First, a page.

You can buy MSR fuel for $6 a quart when you can find it but Coleman camping
fuel works just as good and with minimal soot. Coleman camping fuel is only
about $6 a gallon.
Food- MRE ($6x10) $60
MRE’s (Military Meal Ready-to-Eat) are a delicacy on the trail. They’re also
a little heavier since they are not completely dehydrated. 1 MRE will give
you about 1200-1300 calories and the menus are varied. They’re about $6 each,
but you have to buy a case of 12 to get that price. Look on
the internet to find a good source. Normally you should only be paying
$60-$90 per case delivered. If you were really concerned with
weight you’ll need to go with completely dehydrated freeze dried food. This
is usually much more expensive but you won’t be carrying around 10 spoons,
10 packets of toilet tissue, the boxes that the meals are in, etc. …Don’t
care if you were in the military or not, after 6-10 hours of pedaling a
bicycle, these things area really, really good! An MRE case is good for
years storage or more in the right conditions. I keep mine in an air
conditioned basement. They’ll last for ever! The date on the MRE case is the
“first inspection date” which is three years after it is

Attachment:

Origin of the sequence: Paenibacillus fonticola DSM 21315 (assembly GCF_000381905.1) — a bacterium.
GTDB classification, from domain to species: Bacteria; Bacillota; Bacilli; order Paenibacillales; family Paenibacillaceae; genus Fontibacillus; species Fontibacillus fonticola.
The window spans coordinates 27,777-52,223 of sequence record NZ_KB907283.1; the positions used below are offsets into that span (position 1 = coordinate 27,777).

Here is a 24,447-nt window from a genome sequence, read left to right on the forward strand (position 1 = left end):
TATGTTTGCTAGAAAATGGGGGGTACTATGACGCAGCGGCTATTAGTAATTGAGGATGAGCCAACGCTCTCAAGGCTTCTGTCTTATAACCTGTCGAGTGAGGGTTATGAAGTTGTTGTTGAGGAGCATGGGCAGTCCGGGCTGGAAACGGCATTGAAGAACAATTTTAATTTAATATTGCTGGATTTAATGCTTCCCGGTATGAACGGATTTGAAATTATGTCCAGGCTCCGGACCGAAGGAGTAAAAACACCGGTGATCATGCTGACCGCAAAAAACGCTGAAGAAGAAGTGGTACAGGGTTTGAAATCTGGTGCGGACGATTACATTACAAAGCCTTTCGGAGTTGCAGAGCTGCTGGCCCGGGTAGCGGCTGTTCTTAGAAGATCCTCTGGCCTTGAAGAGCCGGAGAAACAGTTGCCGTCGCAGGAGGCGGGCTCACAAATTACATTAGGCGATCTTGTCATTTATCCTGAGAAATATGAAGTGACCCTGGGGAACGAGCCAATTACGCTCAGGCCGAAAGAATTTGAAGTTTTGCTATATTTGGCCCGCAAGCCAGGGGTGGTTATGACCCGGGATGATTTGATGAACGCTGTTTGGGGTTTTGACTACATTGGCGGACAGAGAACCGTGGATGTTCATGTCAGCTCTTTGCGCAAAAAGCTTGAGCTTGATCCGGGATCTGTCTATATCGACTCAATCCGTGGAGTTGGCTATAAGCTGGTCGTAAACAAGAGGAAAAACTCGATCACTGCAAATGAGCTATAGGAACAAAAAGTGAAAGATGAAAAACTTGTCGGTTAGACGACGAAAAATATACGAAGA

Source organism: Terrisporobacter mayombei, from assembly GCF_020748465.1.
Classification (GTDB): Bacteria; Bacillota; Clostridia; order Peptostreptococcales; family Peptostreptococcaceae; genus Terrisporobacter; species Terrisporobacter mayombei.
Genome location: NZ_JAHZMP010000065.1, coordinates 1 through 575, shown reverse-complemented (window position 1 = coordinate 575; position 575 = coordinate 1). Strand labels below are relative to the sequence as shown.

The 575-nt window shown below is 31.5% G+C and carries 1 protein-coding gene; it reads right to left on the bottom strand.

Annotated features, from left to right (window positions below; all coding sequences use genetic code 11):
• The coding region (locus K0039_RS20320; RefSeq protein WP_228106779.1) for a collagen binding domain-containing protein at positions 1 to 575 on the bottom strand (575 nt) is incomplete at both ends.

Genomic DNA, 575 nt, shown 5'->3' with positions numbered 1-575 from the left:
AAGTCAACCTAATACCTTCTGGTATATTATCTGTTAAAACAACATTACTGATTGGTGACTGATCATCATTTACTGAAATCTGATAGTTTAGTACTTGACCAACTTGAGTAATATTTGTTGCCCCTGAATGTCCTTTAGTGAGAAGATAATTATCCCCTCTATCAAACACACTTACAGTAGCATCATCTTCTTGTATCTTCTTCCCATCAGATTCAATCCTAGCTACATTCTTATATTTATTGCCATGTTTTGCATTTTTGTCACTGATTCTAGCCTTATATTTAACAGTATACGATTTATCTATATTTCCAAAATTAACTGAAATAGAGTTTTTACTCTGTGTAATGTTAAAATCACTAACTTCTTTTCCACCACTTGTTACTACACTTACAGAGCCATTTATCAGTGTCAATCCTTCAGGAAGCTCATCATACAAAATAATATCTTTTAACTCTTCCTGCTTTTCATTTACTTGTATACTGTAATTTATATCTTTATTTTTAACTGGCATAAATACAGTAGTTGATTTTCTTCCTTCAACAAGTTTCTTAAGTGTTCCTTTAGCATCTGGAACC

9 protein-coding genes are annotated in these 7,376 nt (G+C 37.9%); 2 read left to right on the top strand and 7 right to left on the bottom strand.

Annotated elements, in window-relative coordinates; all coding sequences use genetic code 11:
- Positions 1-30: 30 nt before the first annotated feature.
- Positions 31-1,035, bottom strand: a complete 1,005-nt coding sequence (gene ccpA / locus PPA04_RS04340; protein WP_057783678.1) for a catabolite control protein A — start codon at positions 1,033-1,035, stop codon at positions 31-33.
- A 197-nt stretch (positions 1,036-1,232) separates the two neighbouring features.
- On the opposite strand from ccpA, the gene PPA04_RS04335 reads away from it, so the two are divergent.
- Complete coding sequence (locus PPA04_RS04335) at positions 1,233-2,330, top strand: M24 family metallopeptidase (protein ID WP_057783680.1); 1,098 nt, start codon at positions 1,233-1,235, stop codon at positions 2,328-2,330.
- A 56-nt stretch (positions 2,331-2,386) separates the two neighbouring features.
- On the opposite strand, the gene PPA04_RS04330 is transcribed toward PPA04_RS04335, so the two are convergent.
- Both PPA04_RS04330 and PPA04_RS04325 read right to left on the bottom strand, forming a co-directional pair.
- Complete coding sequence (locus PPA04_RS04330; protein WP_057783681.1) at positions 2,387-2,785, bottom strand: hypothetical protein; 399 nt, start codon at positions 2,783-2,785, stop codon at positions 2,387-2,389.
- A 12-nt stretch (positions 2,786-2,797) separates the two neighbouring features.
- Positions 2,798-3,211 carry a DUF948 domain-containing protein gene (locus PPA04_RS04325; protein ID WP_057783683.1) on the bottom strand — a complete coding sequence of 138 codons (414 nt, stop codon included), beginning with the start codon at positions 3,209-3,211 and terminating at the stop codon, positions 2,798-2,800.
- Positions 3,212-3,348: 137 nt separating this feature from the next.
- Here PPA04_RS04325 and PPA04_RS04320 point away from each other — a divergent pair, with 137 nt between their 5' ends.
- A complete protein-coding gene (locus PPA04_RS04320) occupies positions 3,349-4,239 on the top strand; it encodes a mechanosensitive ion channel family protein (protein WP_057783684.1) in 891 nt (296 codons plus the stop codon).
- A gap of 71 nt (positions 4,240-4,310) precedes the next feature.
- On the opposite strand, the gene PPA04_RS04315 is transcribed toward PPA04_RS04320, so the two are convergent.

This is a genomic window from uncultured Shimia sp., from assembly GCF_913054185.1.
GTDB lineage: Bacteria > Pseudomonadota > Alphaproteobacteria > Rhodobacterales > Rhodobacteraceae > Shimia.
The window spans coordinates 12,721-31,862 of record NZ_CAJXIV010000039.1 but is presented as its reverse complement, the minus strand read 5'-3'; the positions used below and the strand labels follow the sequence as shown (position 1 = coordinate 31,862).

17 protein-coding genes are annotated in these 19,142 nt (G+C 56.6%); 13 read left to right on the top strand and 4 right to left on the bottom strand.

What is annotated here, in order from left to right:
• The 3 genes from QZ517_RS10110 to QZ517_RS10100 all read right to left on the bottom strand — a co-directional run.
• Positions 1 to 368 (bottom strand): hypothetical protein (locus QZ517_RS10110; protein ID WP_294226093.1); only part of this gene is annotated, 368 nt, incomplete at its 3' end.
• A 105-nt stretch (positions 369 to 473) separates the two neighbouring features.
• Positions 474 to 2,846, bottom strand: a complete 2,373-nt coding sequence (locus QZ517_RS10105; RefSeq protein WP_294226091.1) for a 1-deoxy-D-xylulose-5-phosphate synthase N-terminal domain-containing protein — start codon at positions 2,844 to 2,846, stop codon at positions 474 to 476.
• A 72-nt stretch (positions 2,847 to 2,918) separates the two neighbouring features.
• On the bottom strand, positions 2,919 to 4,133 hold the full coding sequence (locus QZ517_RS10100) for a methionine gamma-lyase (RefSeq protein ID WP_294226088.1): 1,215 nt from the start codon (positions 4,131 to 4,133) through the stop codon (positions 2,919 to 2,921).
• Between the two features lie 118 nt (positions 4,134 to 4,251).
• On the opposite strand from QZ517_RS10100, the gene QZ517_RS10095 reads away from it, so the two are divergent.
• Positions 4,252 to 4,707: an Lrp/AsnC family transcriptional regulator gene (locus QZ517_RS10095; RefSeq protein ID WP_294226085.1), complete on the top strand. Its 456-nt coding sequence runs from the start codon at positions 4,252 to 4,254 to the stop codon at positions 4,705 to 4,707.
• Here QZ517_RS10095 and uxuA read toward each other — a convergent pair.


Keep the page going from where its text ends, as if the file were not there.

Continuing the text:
manufactured. It follows then, that 2007 MRE's should be good for
eight years, or until 2012 if they are stored properly. It’s always best to buy the most up-to-date inspection date, but
sometimes the price difference does not justify it.
Oatmeal Packages $12
Quaker Oats and probably some generic brands have prepackaged instant
oatmeal in small one serving bags. They’re more expensive this way, but
carrying individual bags makes it easier to build your daily menu and you
have less risk of losing all your food in one accidental spill or rain
soaking. If possible, shy away from the flavored stuff. Three days of super
sweet apple cinnamon oatmeal in the morning (It used to be my favorite) will
make you never want to eat the stuff again.
Chocolate Milk $12
This is also a love hate. It is hard to find small packages of powdered
milk, so the next best thing is the small packages of Swiss Miss or some
other generic. These packets offer the same advantage as before; you can
manage the caloric intake and individual packaging offers less risk of
losing your whole batch of food in once accidental spill or soaking.
Clif Bars ($1x30) $30
I’ve done a lot of climbing, hiking, and camp food eating. These are by far
the best energy bars available on the market. When you are moving you tend
to move your food around a bit. Those stiff granola bars turn into cereal
after about 3 minutes of jostling. Power bars do not stand up to the heat
too well. They get sticky and half of your nourishment stays on the wrapper.
They don’t stop the hunger pangs anyway. Clif bars are stable in either hot
or cold weather and maintain the same chewy consistency. There’s no melting
or crumbling. They’re about a dollar and account for around 250 calories
each. Two to four of them make a good lunch and can be eaten on-the-go.